Mazis-Chambertin is one of Chambertin's satellite Grands Crus, lying slightly north of the Chambertin-Clos de Bèze vineyard. This vineyard is also the source of "Mazy-Chambertin" wine, which is an allowed albeit unpopular variant of the Mazis name. Although not one of the best Chambertins, the vineyard makes wine of excellent quality, and there are several world-class wines from here.
The vineyards' 21.7 acres of growing space make it rather large for a Grand Cru, although smaller than the qualitatively challenged vineyard Chambertin. About 3,000 cases each year are produced--it should be noted, this is as much as Chambertin although the Mazis vineyard is much smaller.
In 1937, this vineyard was granted Grand Cru AOC recognition, and white wine was outlawed.
Climate and Viticulture
Flat like Chambertin and Chambertin-Clos de Bèze, the Mazis vineyard would not appear to have anything different about it, at least not at first glance. However, the soil deposits are entirely different in Mazis, with much less concentration to the layered marl, clay, and limestone. That said, the soil is still completely Grand Cru-level, with the thickness and depth to make top-quality Burgundy wine. But Chambertin's multiple layers outdo the vineyard entirely, and as a satellite the wines it produces are perhaps unfairly overshadowed.
- Pinot Noir: Mazis-Chambertin's Pinots vary in style, due to the relatively large size of the vineyard. Only Pinot Noir is legally produced, but for the small amount of Chardonnay, Pinot Blanc, and Pinot Gris that can be legally blended in (although most producers don't). The style is generally an earthy one, with wild flavors of smoked, roasted game and underbrush framed by a lively core of minerals. Most wines have this style, but they vary between being vibrantly ripe and light, in an elegant fashion, and outrageously powerful and tannic, needing age to show their best character. Either way, these wines will benefit from a decade of cellaring.
There are seven top producers here.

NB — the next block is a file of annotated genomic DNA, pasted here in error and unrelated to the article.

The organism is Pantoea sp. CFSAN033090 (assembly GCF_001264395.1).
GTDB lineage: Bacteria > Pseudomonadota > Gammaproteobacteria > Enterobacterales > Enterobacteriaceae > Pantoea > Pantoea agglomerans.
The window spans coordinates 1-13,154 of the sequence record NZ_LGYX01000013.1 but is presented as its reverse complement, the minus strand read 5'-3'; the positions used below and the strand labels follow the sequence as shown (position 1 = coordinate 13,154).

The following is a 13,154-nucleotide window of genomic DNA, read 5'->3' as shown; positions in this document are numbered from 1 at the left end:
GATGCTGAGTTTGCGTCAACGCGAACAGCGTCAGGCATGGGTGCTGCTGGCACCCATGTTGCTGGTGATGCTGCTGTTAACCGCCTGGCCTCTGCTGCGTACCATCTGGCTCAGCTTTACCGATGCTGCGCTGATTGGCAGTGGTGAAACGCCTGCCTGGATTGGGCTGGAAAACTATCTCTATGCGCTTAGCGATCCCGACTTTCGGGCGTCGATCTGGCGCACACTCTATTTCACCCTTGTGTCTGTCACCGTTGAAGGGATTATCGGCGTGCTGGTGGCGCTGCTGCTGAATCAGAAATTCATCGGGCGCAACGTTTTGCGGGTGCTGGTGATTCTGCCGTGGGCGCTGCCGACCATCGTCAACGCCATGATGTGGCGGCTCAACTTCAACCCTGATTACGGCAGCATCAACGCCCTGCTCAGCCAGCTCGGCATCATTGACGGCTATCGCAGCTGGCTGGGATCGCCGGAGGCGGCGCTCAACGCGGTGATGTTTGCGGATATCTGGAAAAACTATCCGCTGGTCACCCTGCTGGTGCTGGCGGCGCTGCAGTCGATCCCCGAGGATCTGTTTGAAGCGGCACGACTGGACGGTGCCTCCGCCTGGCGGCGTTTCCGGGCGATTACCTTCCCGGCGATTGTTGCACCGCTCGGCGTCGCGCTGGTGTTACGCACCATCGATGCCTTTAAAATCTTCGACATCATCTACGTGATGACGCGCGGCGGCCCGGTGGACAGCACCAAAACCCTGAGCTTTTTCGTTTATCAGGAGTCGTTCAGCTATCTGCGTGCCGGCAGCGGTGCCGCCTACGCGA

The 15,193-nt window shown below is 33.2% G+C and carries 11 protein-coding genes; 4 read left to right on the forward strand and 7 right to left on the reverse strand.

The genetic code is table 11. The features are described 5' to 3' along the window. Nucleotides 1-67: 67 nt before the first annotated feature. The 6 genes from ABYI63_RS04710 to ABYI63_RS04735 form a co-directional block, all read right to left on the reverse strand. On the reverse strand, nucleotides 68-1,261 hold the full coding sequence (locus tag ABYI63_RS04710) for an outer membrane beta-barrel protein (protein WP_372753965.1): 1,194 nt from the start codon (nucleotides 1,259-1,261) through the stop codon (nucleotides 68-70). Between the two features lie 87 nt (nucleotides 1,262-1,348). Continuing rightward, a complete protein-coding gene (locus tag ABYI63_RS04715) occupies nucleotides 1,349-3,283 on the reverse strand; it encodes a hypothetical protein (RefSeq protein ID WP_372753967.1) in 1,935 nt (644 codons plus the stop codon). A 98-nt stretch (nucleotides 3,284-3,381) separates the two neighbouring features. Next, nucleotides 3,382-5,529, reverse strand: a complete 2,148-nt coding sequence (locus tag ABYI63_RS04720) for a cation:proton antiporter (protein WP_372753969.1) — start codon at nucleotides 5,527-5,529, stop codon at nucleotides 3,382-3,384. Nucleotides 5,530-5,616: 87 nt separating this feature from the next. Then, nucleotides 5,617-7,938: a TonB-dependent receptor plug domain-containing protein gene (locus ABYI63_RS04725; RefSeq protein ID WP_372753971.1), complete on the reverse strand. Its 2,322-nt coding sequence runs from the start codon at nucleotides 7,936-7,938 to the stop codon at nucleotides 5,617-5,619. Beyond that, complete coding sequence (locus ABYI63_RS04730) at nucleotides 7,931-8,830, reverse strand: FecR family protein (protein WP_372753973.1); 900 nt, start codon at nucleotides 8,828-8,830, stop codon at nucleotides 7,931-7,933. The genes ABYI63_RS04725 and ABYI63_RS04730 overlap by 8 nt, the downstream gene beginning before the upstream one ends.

- Maison Olivier Bernstein: Reminiscent of a good Chambertin or Chambertin-Clos de Bèze, this wine presents flavors of dark fruits, minerals, and an earthy undercurrent, accentuated by a classically Gevrey smoked meat component. This essentially gets the power-finesse combo right, as it is able to keep the vibrancy of the flavors intact while saturating the palate and building to a long finish. For all the fruit to emerge, 10-15 years might be the right amount of time. Prices now exceed $250.
- Domaine Dugat Py: The young-vine cuvée here is a wine that can rival Chambertins and Chambertin-Clos de Bèzes easily. This underrated gem is outrageously priced at $350-$550, but less so than many Chambertins. Wild and earthy, this sums up Mazis-Chambertin in its flavors of dark berries, flowers, chocolate, and a freshening element of spicy oak and herbs. These are the fundamentals, but all kinds of exciting aromas come into the wine, ranging from game to currant. A couple of decades in the cellar wouldn't hurt, but the wine is drinkable early.
- Faiveley: A great wine, especially for a négociant-bottled style, with typical Mazis-Chambertin flavors. The earthy perfume essentially overpowers fruit here in a way that is typical of the appellation, although in few wines is it as distinguishable as this. Sweet, silky-velvety and seamless, this is a feminine style backed up by a long tannic finish. There could be nothing wrong with drinking this early, but 5-8 years in might be a better time. At $100-$175 in most vintages, this wine is often the best value of the appellation.
- Jadot: This ripe, wild cuvée displays strong earth and mineral notes; once again, the fruits are practically overpowered here. For those who prefer more elegance, perhaps 5-10 years will allow it to harmonize. As a négociant-bottled wine, this will often cost $200 or less.
- Dominique Laurent: There are actually several cuvées here. The base wine is good, with some 1990s vintages rating as classic, but they are overshadowed by two other cuvées. The "Vieilles Vignes" and the "Cuvée B Vieilles Vignes" are the two top wines here. Wild and powerful but weightless, the Vieilles Vignes is given intensity by mineral flavors and derives its initial complexity from smoky earth flavors, with the fruit overpowered. The Cuvée B has a bit more fruit to it, but very much needs time to develop.
- Lucien Le Moine: These wild wines would seem almost Chambertin-like with their flavors of dark fruit, flowers, and smoked game, but in most vintages there's that distinctively wild, earthy contingent that makes them clearly Mazis. By way of minerality, it is both powerful and vibrant, although initially the dark fruit is overpowered by the minerals. After 10-20 years these styles should be much more elegant. Prices are a bit high.
- Domaine Joseph Roty: A great style, even if it doesn't really compare to Roty's outstanding Charmes-Chambertin. This one isn't produced from ancient vines, giving it a simpler texture. Powerful flavors of black fruit, flowers, and that traditional smoked game and leather flavor make it similar to Chambertin. A fabulous wine, with great accessibility in its early years, but this could approach classic with 10-20 years. Price range is $200-$300.
As far as labeling practices, some of these wines may appear as Mazy-Chambertin. This strange variant in the Mazis name means exactly the same thing, and there should be no qualitative difference in the wine. Other than that, these wines should be labeled as Mazis-Chambertin only, and the vineyard has no lieux-dits or other subregions of note.